=chemistry =explanation =material science
We've all seen stories about plastic waste in the ocean.
That's been the main reason for bans of
plastic bags and
Relatively little of the plastic waste in the ocean comes from the areas implementing such bans. Those bans seem to be designed for maximum salience, not environmental benefit. They are a silly way for misinformed people to feel like they're contributing to solving environmental problems.
But while I don't approve of banning plastic bags and straws, I do think it's very reasonable to make them out of biodegradable plastics.
To be biodegradable, plastics must have bonds that enzymes can break by hydrolysis. The options are hemiacetals and esters. The esters must be aliphatic, so PET isn't biodegradable.
Any biodegradable polyester will also degrade gradually when exposed to water, especially hot or acidic water. PET can be used for soda bottles, but not water pipes. Biodegradable polyesters are less resistant to hydrolysis than PET, and I don't think they'll be usable for either. But handling shorter-term exposure (like drink cups) isn't a big problem.
thermoplastic starch / TPS
The most common biodegradable plastic is thermoplastic starch, which is normal starch mixed with some stuff to make it meltable. Starch is water-soluble and unsurprisingly TPS also absorbs a lot of water. It's also very weak. TPS is cheap, but as a plastic it's quite bad.
poly(lactic acid) / PLA
The 2nd-most common biodegradable plastic is poly(lactic acid). PLA is relatively strong, and can be >10x as strong as TPS. It's made from lactic acid, which is particularly easy to ferment things to.
But PLA does have some disadvantages:
• It's brittle. This can be fixed by blending it with a bit of other stuff, so this isn't a serious problem, but blending it does reduce its strength.
• Its heat deflection temperature is low, meaning it loses most of its strength at temperatures some hot foods are at. PLA is a poor choice for containers for hot drinks or soups.
• Molding it has to be done relatively slowly.
• It's not a very good gas barrier.
Lactic acid for PLA is made by fermentation of sugar or starch. Because it's very acidic and this is bad for most microorganisms, calcium carbonate was added during fermentation, producing precipitated calcium lactate, which was then acidified with sulfuric acid, producing a lot of calcium sulfate as waste.
But there are microorganisms that can survive very acidic environments, and lactic acid fermentation is easy and produces lots of excess ATP that can be used to maintain intracellular pH. Since 2010, companies have been moving to fermentation with yeasts that can produce >10% concentrations of lactic acid in water. This reduces costs significantly.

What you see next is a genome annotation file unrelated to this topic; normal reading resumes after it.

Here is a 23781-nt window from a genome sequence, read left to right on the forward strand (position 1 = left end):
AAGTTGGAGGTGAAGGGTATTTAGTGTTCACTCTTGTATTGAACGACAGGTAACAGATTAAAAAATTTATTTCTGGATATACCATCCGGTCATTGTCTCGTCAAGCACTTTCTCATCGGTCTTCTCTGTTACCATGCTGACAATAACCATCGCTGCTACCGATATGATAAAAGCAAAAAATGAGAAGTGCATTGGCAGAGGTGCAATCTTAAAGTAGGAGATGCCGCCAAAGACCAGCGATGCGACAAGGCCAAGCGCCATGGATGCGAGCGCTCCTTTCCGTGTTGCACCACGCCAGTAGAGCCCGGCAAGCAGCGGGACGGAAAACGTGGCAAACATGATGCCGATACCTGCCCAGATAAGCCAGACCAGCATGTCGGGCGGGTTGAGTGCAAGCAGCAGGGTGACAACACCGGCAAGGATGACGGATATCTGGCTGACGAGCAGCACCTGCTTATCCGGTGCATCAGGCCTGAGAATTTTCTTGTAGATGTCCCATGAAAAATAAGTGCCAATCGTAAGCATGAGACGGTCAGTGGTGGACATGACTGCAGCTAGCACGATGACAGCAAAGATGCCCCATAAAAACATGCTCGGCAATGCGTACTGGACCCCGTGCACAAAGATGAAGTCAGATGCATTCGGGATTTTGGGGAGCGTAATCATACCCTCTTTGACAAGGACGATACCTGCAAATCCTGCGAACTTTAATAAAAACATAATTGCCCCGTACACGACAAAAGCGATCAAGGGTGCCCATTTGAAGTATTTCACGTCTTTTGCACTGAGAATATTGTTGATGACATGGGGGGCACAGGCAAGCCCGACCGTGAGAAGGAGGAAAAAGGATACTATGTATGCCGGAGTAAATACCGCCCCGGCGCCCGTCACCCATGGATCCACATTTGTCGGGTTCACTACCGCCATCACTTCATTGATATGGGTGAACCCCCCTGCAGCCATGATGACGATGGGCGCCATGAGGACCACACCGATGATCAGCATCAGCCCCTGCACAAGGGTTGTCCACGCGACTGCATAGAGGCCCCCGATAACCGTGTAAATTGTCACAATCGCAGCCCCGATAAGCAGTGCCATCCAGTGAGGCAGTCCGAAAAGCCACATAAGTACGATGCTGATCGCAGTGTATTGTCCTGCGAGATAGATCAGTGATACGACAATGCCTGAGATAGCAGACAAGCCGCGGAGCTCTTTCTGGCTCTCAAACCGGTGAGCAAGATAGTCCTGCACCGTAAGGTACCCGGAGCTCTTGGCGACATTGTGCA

poly(butylene succinate) / PBS
This is my personal favorite. It has a good balance of strength, flexibility, and heat resistance. Overall, it's similar to polypropylene.
Poly(butylene succinate) is better than poly(ethylene
succinate). With these aliphatic even-numbered polyesters, melting point and
strength are better when the diol and diacid are the same length; if you
imagine the charge density, you can see how the diacid segment fits together
with the diol segment.
That's a bit unfortunate, because butanediol is ~$2.50/kg, more than 2x the cost of ethylene glycol. The cost of butanediol is perhaps the biggest problem with PBS. But a plastic grocery bag is ~6 grams, so +$1/kg is about an extra 0.6 cents.
The other reason why PLA has been favored over PBS is that companies can say PLA is "100% renewable" but I'm personally not very concerned about that: it doesn't matter if your carbon comes from biomass, what matters is the net impact of production, and if you're concerned about running out of oil and natural gas, well, that's still a ways off and you can always make syngas from biomass.
Succinic acid can be made by fermentation, but it's expensive to separate. Currently, it's usually made by butane -> maleic anhydride -> succinic anhydride.
Butanediol is made by a variety of routes, none of which are very efficient. It's fairly expensive for a molecule of its complexity.
The focus has been on succinic acid via fermentation and butanediol from petrochemicals, but I actually think that should be reversed.
Succinic acid can be made by double carbonylation of ethylene oxide. This should be cheaper than the maleic anhydride and fermentation routes.
It's now possible to get >10% concentrations of butanediol by fermentation. This should be cheaper than current routes.
Polyurethanes just need some long stuff with multiple hydroxyl groups. It's very possible to use biodegradable polyesters for the soft segments of polyurethane. Poly(ethylene adipate) is a reasonable choice for this, as is poly(caprolactone) which is more expensive but has lower dispersity. Natural oil polyols are also biodegradable.
While these polyurethanes can be thermoplastic, they're not usually included in lists of biodegradable plastics, because they're elastomers - rubbery stuff that returns to its original shape well but is weak unless it's stretched a lot. But of course, that's useful too.
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